It’s been a long five years without anything new out of Shad’s uniquely gripping brand of rap, but for good reason. Since he last left us with his 2013 release, Flying Colours, Shad’s gone on to host CBC Radio One’s Q, interview a variety of hip hop artists to get to the roots of the genre in the award-winning documentary series Hip-Hop Evolution (a must watch for anyone with an interest in hip hop). He has even introduced fans to his musical alter ego, Your Boy Tony Braxton, on the surprising album Adult Contempt, which seamlessly blends R&B with pop and rock elements.
Needless to say, Shad’s constantly willing to explore new grounds when it comes to his career. That’s why even the sixth release he cooked up in the midst of this, a concept album entitled A Short Story About War, brings something new to the table even as far as Shad’s prior releases go.
This album is pure storytelling – Shad doesn’t shy away from exploring even the darkest depths of a fictional war he’s created, with lyricism that paints full pictures of it. The landscape Shad creates mirrors the worst parts of our own world, allowing him to touch on themes like poverty and racism through a plethora of characters – The Sniper, The Stone Throwers, and The Fool to name a few, the latter of which is revisited on three songs unique to him – with raw, powerful emotion. “The underlying story is what came to me first. I think of this album really as just a way of trying to make that story come alive musically,” Shad told me about the inception of A Short Story About War during a recent interview. “There was no process to creating the underlying story, actually, it was just a kind of image that came into my mind one day. But it’s stuck with me over the last five years or so and I’ve been kind of pondering all of its meanings ever since.”
Shad also states another concept album isn’t in the cards unless the same type of inspiration strikes him, a clear testament to the importance and passion that went into A Short Story About War. “It’s become a way that I think about the world and how I participate in it, so I think of this album as quite a unique project for me,” he went on to say.
Musically, A Short Story About War offers Shad’s politically-charged rap over cuts of instrumentals that experiment with the boundaries of modern hip hop, with instrumentals calling to mind jazz and R&B on top of traditional hip hop. While Shad’s not afraid to take liberties and have fun with it, the hip hop roots are ever-present.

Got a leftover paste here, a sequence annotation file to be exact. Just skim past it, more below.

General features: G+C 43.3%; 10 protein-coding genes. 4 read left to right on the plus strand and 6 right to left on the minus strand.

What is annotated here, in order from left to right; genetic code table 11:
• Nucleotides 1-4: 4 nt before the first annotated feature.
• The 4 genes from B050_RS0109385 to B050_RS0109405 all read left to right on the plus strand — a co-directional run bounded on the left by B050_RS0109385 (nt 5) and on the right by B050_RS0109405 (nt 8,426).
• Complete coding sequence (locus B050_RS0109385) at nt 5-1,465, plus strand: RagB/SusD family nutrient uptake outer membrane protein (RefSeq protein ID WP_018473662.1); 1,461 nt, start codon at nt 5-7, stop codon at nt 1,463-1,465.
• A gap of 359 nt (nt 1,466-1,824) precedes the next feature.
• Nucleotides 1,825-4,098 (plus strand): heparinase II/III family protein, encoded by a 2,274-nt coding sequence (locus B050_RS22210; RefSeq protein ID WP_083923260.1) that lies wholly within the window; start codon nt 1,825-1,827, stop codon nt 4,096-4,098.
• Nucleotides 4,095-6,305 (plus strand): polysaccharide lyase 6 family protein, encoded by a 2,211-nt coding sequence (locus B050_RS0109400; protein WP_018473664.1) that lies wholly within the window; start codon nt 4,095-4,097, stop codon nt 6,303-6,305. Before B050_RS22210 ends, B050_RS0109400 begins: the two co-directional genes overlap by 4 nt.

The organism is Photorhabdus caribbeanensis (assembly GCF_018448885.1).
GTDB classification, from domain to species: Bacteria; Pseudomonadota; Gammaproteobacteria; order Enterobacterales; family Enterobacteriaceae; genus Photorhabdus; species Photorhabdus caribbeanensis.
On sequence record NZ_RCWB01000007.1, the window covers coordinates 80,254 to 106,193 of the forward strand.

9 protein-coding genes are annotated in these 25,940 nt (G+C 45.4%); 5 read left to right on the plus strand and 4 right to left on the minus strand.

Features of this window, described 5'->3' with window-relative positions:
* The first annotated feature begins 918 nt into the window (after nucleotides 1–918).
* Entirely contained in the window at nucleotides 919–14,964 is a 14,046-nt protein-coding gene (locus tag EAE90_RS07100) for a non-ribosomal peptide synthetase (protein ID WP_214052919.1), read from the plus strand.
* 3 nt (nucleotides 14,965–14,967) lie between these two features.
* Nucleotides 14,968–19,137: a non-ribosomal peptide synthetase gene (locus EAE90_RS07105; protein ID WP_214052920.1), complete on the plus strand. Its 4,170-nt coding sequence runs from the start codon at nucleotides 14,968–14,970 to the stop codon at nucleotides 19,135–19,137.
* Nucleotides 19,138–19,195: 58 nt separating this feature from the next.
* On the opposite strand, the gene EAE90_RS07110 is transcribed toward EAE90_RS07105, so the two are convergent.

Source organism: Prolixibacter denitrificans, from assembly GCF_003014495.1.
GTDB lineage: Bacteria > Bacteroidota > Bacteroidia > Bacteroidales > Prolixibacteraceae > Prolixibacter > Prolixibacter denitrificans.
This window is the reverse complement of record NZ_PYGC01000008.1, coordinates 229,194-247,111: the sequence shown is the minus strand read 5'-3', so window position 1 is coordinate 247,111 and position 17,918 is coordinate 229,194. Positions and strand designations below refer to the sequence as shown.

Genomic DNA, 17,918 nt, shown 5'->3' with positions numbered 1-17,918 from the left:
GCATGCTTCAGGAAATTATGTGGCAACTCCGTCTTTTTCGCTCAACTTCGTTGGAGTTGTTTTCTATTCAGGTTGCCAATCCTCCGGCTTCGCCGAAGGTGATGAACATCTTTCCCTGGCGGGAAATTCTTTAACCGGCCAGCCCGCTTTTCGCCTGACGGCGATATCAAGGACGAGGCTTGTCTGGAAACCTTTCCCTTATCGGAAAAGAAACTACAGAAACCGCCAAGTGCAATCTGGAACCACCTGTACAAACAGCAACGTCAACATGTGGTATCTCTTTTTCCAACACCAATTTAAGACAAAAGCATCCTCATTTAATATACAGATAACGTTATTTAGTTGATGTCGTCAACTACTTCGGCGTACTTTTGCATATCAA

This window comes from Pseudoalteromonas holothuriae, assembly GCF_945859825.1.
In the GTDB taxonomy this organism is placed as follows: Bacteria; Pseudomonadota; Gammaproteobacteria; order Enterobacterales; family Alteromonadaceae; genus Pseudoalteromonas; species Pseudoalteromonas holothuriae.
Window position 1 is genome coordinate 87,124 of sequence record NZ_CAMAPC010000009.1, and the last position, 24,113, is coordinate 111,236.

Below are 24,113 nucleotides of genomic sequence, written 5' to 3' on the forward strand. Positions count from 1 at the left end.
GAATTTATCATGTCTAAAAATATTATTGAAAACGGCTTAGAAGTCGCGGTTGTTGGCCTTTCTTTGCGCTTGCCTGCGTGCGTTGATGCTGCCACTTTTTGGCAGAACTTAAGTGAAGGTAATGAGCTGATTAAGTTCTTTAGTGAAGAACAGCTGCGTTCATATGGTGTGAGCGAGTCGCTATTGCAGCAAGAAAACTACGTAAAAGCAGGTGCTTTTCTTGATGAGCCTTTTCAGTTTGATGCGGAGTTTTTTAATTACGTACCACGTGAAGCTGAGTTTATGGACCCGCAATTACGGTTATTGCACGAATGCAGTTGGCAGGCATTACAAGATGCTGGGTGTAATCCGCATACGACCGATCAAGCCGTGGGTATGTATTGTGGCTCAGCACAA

“The importance of the music to me is that it’s where I first found a voice and the opportunity to tell my stories,” Shad said of the genre. His influences within hip hop, he tells me, are Common, Outkast and Lauryn Hill among others, specifically citing them as “the artists that touched me in those formative high school years.”
His appreciation for hip hop as a genre is well founded. “I think my initial interest in hip hop came from a couple things: just seeing people who looked like me having fun and expressing themselves in music and the fact that rapping didn’t cost any money or require any formal training!” he said, “I never took any music lessons so when I was younger and wanted to express myself, I was fortunate that rap didn’t require anything beyond a voice and rhythm and my words.”
As perfect as the pairing of Shad’s flow and a Kaytranada beat may be, his voice and his words are really all Shad’s ever needed. On A Short Story About War, his earnest lyricism bleeds honesty as he breaks down conflict and injustice, further cementing his reputation for being one of Canada’s most thought-provoking artists.